Good luck trying to find someone who will speak ill of Lawrence Jones.
The renowned local pianist and “retired” Brandon University music professor has earned a sterling reputation among colleagues and students during his 54-year career.
“(Lawrence) was a faculty member with the utmost integrity, sincerity and dedication … I can’t think of anyone who is a better example of what a music professor should be,” said Michael Kim, former dean of BU’s School of Music. “I think he was universally loved by his students and his faculty.”
For Jones, the accolades are nice to hear, but teaching has always been about sharing his passion for music with others — a passion that grew from humble beginnings.
Jones was born on a small farm south of Ninga during the Great Depression, but realized early on that farming wasn’t his forte.
“I was the kind of kid that pestered the neighbours who had pianos,” Jones said.
Jones was drawn to the instrument the first time he sat down in front of a set of keys. Something just felt right.
“It gives me personal physical satisfaction, just moving your fingers around and being able to play the whole range of pitches,” Jones said. “If you’ve got 10 fingers and 88 keys, there’s a lot you can do.”
Jones’ parents decided to buy a piano when the family purse strings loosened slightly in the 1940s. Jones and his three sisters learned the basic chords and scales from their mother and cousin, both of whom had formal piano educations.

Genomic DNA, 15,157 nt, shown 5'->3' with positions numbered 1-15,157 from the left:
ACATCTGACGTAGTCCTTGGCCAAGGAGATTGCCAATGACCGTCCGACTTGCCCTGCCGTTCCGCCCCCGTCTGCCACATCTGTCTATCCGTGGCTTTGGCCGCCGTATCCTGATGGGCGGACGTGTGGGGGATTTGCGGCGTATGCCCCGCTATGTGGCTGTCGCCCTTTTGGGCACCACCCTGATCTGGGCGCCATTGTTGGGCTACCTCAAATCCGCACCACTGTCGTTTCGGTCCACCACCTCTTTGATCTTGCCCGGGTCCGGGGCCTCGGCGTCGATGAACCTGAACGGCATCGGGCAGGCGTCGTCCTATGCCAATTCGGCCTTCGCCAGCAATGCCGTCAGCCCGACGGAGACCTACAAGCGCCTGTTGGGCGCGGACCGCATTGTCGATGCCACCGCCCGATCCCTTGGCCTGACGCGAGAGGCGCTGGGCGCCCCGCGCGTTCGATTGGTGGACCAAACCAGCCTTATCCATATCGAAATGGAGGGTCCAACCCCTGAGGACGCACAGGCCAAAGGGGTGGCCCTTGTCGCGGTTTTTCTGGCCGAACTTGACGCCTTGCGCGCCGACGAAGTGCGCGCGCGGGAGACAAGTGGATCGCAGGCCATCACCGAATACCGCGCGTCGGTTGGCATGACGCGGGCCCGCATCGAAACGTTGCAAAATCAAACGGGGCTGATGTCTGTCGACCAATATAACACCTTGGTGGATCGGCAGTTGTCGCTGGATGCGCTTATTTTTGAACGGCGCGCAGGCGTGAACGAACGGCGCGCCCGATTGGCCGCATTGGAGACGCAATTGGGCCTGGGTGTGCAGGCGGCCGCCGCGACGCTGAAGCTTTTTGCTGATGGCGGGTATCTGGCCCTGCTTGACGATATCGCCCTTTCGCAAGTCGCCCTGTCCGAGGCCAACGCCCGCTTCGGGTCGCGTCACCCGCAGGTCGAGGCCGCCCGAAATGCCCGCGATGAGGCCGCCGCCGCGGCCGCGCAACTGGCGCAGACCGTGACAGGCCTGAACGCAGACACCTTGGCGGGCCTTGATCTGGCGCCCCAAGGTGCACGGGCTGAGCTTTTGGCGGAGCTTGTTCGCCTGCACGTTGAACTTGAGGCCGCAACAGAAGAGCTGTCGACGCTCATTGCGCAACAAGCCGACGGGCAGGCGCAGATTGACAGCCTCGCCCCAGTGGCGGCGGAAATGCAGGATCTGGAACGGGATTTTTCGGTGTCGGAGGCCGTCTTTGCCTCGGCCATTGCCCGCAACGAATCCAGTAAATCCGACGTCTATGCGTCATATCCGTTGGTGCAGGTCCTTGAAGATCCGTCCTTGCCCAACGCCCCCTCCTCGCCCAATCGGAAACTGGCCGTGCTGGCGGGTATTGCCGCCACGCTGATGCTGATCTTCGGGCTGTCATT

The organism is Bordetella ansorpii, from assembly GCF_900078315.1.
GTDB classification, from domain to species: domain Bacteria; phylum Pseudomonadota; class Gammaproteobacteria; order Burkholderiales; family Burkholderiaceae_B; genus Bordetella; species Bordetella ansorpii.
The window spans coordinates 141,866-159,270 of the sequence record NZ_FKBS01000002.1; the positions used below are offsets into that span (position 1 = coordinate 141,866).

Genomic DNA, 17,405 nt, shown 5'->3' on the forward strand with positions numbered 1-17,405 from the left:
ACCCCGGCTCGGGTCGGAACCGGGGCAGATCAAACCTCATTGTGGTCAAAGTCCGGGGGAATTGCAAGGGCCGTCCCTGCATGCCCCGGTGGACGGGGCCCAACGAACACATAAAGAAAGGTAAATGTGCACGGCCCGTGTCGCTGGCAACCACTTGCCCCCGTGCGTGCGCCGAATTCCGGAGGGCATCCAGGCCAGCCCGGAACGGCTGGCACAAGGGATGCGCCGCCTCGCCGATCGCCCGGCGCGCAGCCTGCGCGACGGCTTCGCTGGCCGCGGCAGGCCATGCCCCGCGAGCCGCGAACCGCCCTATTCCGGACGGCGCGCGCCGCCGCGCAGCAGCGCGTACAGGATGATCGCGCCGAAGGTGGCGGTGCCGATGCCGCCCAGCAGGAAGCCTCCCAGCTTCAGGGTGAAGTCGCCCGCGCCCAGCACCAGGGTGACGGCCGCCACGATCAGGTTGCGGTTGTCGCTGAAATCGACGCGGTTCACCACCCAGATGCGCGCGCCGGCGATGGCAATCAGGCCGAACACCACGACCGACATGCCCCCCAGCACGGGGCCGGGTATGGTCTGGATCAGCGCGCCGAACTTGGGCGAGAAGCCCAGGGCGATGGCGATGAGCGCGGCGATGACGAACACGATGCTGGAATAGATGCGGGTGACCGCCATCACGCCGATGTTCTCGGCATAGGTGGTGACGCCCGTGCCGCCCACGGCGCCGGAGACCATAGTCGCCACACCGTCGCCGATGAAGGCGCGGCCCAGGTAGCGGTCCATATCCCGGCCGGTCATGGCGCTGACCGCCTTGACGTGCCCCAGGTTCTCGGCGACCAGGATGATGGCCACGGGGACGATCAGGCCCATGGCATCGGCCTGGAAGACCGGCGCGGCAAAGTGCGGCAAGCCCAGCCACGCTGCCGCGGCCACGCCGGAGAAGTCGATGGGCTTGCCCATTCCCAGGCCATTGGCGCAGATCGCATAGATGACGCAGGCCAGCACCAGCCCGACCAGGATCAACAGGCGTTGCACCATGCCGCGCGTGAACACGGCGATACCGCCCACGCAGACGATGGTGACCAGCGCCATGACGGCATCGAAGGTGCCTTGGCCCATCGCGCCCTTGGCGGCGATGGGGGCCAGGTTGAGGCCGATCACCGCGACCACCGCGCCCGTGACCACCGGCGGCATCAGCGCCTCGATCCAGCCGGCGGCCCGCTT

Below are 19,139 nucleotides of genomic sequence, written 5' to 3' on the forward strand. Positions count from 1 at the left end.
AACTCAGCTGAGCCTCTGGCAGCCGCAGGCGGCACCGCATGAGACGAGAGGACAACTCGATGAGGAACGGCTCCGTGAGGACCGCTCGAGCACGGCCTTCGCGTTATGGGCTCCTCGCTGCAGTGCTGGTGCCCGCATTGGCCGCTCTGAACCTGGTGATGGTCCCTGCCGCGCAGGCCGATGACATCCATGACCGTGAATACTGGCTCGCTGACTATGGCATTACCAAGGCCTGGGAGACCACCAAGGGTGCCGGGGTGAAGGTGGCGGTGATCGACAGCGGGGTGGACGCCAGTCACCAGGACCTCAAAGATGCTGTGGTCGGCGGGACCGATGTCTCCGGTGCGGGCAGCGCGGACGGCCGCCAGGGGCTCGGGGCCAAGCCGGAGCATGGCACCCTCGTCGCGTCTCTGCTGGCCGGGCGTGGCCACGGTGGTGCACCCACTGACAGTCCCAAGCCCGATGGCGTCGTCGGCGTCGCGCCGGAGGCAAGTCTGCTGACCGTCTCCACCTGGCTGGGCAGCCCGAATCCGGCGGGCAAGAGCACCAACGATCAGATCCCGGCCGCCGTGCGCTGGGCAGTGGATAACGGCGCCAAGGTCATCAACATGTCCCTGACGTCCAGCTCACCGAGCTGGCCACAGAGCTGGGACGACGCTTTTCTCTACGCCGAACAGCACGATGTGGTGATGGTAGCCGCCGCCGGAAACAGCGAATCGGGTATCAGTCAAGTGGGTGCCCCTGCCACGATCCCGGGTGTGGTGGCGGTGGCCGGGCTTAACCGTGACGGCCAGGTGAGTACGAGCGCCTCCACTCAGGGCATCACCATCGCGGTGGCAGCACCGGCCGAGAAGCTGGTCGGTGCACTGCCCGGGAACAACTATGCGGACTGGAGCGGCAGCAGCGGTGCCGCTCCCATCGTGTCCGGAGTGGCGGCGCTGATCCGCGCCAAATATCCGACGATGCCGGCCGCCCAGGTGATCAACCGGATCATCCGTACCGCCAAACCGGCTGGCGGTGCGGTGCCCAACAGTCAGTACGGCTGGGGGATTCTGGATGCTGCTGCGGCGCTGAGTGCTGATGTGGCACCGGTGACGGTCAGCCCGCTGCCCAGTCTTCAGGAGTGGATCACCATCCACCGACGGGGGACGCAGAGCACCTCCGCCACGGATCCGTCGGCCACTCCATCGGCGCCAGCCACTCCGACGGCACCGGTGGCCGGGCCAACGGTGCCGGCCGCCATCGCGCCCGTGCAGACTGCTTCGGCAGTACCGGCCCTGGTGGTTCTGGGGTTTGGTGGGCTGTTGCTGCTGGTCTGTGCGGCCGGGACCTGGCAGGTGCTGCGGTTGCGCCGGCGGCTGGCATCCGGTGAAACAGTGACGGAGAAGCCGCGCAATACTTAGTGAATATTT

The radio, which also entered the home around the same time as the piano, became a major source of inspiration. Jones would try to play the songs he heard from memory.
“One of the first tunes I remember liking was the ‘March of the Wooden Soldiers,’” said Jones, who paused to hum the bouncy melody, his right hand conducting the tune in the air.
Every Sunday, Jones would listen to the opera broadcasts on the local radio station. These early encounters with classical music formed a lasting love of the complex genre.
“It runs the gamut of human emotions and doesn’t restrict itself to being entertaining,” Jones said.
When Jones was in his early teens, he started playing piano for local theatre productions and competing in festivals. At a festival in Hartney, Jones played the Pathetique sonata from Beethoven’s 13th opus for an adjudicator by the name of Lorne Watson, who would later become an influential director at BU’s School of Music.
“He heard me and he hated my playing,” said Jones, laughing.
After receiving a pointed letter from Jones’ father, Watson agreed to let the young man study under him for a year. This piano scholarship was an eye-opening experience for Jones.
“He was a very fussy teacher. I had not experienced somebody as demanding as that.”
When the year was over, the family moved to Winnipeg, and Jones started studying under Filmer Hubble, an organist and choir conductor — and someone who would greatly impact Jones’ style of teaching in the future.
After graduating high school, Jones got his bachelor degree from the University of Manitoba’s music program and his masters from the Yale School of Music.
During this time, BU’s music program was expanding and Watson needed teachers. In 1961, Jones moved back to Westman and started teaching his first crop of university students when he was just 25 years old.
“One year led to another, and eventually I was taken on the faculty in a full-time way,” said Jones, who taught piano, music history and music theory during his tenure.
With no formal teacher training, Jones took inspiration from his past instructors and tried to create a diplomatic classroom experience for his students.
“Trying to communicate with (students) and pass along whatever experience and wisdom you might have acquired — ideally in the terms of a discussion and not a top-down preaching sort of thing.”